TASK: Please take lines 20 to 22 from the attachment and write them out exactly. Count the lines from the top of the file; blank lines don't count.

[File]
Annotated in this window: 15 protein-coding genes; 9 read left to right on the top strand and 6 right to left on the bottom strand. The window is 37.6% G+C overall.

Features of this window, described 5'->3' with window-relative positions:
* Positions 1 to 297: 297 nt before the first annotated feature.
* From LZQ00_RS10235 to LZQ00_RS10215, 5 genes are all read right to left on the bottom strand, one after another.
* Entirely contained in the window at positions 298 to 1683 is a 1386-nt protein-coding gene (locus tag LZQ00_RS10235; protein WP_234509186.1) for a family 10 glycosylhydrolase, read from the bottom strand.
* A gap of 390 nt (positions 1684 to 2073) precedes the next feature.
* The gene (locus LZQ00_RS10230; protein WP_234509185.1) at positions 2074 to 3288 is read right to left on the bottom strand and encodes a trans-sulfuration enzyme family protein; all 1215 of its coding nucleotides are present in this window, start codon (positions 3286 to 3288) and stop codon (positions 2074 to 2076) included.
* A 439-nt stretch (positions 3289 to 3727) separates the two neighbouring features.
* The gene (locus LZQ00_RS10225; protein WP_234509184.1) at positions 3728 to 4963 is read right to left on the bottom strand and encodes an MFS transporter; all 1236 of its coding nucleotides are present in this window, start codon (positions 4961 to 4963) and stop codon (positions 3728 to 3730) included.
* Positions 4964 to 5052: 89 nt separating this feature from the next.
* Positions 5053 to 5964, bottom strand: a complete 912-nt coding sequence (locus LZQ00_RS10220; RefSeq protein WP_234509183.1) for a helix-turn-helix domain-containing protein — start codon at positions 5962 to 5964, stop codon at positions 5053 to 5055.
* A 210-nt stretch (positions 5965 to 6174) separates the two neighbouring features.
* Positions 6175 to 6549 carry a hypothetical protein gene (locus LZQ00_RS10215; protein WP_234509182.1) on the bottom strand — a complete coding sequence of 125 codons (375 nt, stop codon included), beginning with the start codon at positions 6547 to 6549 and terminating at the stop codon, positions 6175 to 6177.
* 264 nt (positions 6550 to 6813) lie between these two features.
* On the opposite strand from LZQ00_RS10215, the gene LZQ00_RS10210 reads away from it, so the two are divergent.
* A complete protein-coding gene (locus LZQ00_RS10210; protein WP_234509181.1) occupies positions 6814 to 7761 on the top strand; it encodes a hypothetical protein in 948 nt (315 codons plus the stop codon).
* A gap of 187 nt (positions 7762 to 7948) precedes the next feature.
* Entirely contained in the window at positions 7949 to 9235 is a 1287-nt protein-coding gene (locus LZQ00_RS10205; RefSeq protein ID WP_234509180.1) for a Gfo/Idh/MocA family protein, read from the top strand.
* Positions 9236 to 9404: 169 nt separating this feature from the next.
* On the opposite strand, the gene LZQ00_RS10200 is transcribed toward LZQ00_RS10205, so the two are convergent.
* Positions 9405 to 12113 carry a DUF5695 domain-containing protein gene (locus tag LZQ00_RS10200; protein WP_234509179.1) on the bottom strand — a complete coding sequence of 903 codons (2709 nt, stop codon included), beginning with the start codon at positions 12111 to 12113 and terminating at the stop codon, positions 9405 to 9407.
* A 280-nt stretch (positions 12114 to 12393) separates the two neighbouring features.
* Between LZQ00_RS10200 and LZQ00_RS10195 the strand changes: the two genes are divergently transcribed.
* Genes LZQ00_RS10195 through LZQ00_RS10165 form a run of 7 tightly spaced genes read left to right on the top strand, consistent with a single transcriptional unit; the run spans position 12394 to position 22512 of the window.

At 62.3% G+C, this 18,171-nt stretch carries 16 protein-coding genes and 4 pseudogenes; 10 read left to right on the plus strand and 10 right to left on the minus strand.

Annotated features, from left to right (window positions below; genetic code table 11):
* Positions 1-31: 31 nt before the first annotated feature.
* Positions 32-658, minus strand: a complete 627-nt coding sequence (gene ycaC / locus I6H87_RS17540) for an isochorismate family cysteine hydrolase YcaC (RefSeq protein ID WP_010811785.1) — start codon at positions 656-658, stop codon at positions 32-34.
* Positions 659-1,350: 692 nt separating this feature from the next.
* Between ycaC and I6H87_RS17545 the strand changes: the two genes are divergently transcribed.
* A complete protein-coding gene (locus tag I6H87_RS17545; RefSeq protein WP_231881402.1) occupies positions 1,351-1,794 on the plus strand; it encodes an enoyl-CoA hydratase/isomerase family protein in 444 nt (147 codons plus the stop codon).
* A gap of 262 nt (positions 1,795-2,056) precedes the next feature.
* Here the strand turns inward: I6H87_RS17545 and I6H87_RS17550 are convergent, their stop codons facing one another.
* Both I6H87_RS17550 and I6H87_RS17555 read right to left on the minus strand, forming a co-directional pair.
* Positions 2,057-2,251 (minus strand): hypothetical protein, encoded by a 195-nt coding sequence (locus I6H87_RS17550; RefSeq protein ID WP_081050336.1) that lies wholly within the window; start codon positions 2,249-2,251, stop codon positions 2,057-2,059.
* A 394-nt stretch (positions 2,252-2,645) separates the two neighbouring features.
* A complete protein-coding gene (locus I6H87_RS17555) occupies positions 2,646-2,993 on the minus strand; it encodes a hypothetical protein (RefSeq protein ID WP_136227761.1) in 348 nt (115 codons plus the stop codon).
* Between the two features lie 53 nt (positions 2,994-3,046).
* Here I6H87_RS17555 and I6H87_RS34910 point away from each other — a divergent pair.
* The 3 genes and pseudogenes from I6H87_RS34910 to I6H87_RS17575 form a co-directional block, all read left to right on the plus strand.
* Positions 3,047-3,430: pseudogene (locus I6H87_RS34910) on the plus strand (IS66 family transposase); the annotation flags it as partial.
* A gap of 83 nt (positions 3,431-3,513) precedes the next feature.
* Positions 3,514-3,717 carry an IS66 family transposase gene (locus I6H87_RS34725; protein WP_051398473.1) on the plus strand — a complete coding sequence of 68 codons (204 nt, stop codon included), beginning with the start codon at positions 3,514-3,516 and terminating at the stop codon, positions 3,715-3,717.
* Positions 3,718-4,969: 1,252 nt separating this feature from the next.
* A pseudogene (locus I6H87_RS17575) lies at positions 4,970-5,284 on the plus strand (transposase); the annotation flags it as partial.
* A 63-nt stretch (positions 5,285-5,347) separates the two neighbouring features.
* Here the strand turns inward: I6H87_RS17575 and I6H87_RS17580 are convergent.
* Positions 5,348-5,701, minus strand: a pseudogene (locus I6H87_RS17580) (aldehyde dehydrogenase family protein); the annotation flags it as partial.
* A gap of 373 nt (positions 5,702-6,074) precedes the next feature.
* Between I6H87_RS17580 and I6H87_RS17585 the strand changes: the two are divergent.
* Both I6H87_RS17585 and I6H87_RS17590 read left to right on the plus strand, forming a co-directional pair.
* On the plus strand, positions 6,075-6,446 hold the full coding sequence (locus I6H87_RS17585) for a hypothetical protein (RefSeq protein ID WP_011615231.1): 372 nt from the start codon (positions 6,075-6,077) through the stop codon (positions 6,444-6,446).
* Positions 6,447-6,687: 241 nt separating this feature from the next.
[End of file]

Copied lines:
* On the opposite strand, the gene LZQ00_RS10200 is transcribed toward LZQ00_RS10205, so the two are convergent.
* Positions 9405 to 12113 carry a DUF5695 domain-containing protein gene (locus tag LZQ00_RS10200; protein WP_234509179.1) on the bottom strand — a complete coding sequence of 903 codons (2709 nt, stop codon included), beginning with the start codon at positions 12111 to 12113 and terminating at the stop codon, positions 9405 to 9407.
* A 280-nt stretch (positions 12114 to 12393) separates the two neighbouring features.